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If you want to go quickly, go alone.

If you want to go far, go together. ~ African proverb

RATIONALE

 

Four billion people in the world earn $1,500 a year on average while around 100 million people earn more than $20,000 a year. It is generally accepted that the gap between rich and poor has widened, as has the range and intensity of the problems and challenges experienced by poor people globally. Africa is the only region of the world where poverty has increased in the past 25 years. Half of the continent’s population of more than a billion people live on less than $1.25 per day. All but six of the 38 countries recognized by the IMF as ‘heavily indebted poor countries’ (i.e. countries that are unable to manage their debt burden) are in Africa. Besides widespread problems caused by war, the HIV/AIDS pandemic and the declining value of trade in non-mineral primary products, anti-corruption group Transparency International estimates the cost of corruption in Africa at $148bn annually, more than a quarter of the continent's entire GDP. It is obvious that the continent is unable to provide all the resources it needs to turn the tide of poverty.

Until quite recently, the world held to the conventional wisdom that the State was the primary provider of resources to solve society’s problems. For decades, although something of a poisoned chalice given the indebtedness and corruption that ensued, billions of dollars were loaned to African governments for development. The rationale was that the State in these economies provided the bulk of social services, was often the biggest employer, and had the capacity to undertake large, transformative capital projects. It didn’t work. The poor got poorer. Increasingly towards the end of the 20th century, as people in rich countries realized the extent of the need, massive amounts of charitable aid flowed to the continent via donor agencies, churches, governments, philanthropic organizations and individuals. Aid helped, but the poor got poorer.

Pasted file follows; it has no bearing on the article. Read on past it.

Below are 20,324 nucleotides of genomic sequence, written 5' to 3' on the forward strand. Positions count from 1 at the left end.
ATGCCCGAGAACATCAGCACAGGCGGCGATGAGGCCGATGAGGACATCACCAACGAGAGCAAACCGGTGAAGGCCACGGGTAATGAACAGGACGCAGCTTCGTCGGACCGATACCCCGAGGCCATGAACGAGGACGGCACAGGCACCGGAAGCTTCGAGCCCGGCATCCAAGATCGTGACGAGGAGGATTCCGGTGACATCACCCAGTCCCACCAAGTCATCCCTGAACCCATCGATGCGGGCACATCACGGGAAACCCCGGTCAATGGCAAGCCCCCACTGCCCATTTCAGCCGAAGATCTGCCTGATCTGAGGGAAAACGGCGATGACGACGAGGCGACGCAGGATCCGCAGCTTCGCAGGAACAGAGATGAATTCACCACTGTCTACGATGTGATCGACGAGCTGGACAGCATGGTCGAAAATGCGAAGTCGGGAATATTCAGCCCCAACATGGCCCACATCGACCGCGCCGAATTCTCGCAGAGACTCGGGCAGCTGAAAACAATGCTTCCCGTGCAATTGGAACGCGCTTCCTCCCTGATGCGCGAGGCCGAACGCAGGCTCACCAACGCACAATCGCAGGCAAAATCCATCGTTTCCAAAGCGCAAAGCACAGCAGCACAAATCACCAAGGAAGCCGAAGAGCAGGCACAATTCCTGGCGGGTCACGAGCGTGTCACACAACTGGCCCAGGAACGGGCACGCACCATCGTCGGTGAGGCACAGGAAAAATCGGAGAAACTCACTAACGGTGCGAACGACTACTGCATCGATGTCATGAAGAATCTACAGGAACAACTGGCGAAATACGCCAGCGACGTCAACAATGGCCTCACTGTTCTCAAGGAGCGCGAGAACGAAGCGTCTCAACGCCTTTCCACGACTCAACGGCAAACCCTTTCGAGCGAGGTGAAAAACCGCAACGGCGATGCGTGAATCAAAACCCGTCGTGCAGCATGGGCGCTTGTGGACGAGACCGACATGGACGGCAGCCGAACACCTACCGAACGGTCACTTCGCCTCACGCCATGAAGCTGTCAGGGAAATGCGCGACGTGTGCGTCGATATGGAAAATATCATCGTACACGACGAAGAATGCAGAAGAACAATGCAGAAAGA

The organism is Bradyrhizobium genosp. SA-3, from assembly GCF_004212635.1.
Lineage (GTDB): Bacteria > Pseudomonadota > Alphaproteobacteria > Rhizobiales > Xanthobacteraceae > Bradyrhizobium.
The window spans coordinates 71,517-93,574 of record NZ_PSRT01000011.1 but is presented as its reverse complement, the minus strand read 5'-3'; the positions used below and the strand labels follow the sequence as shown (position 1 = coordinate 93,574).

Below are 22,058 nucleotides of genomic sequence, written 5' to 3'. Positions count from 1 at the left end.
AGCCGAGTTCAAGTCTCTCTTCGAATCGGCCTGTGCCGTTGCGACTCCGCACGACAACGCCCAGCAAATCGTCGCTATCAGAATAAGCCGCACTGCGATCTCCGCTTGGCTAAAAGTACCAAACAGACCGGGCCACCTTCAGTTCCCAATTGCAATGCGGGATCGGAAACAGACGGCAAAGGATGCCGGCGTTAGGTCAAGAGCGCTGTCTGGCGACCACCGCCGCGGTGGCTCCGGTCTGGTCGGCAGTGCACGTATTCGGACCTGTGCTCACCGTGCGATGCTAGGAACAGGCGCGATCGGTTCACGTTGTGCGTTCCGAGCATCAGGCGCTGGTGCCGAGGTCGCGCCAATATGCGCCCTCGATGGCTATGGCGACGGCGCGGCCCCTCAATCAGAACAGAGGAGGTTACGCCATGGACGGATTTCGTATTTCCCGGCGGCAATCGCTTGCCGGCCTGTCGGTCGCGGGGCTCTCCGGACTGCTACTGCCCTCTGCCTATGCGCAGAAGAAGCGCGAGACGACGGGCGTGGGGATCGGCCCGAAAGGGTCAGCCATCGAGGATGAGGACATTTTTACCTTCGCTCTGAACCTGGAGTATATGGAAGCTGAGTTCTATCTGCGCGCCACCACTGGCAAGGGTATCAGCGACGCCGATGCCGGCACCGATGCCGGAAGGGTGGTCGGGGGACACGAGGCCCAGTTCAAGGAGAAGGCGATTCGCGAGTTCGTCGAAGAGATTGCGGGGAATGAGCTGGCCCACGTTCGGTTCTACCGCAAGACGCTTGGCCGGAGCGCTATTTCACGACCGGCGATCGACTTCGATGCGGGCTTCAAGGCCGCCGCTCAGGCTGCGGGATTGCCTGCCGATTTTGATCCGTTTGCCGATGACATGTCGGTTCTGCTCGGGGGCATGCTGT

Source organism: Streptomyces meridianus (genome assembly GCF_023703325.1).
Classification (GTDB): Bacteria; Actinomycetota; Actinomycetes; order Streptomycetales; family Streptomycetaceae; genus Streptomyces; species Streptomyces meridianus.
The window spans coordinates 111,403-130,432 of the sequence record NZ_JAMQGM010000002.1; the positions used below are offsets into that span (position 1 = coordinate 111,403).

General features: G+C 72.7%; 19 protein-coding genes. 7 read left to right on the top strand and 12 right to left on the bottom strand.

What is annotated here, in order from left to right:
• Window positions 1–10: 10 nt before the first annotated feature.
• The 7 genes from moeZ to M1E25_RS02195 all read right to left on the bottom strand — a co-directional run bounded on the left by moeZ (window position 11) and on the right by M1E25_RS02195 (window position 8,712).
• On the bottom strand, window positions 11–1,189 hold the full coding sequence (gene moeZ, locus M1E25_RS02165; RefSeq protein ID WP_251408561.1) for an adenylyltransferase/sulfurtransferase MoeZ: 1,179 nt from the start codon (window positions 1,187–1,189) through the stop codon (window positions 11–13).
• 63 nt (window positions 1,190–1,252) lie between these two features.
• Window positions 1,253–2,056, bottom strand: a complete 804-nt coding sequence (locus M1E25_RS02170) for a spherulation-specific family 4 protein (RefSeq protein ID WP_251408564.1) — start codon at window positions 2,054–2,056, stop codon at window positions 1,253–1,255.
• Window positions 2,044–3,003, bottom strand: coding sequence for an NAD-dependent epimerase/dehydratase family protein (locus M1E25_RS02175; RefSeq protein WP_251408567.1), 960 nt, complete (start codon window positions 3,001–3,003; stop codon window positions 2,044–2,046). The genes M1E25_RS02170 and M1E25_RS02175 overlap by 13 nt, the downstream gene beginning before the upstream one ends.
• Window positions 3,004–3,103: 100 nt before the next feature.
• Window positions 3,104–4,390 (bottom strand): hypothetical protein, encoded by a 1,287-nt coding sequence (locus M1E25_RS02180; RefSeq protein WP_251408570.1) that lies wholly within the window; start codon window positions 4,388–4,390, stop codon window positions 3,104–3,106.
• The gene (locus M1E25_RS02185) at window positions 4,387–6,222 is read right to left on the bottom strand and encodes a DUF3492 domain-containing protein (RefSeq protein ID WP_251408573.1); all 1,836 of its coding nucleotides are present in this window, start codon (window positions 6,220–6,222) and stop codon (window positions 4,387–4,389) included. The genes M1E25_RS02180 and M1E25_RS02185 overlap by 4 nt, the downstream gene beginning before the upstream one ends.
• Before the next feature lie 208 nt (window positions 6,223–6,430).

The last thirty years saw the global economy open up, and the world experienced huge changes in the political landscape, technology and climate. Dormant giants, the so-called BRICS countries (Brazil, Russia, India, China & South Africa) began to take their place among the world’s fastest growing economies. In Africa, the number of poor doubled. On all indices, Sub-Saharan Africa is now the poorest region in the world has the poorest infrastructure, the worst education and the lowest life expectancy. To stem this tide of poverty, let alone turning it, will not only require massive inflows of resources and money. It will require a sea-change in thinking about how best to source and deploy these resources.

 Often, along with the aid, models of implementation, monitoring and evaluation and even staff were exported to Africa. There were few attempts to source indigenous solutions, to grow local philanthropy or to recognize it where it existed. Consequently, in order to secure grants, beneficiary organizations have had to adopt foreign ways of thinking about giving, foreign strategies of implementation and foreign ways of measuring success. Ironically, it seems the aid sector mirrors the economic inequity of the world.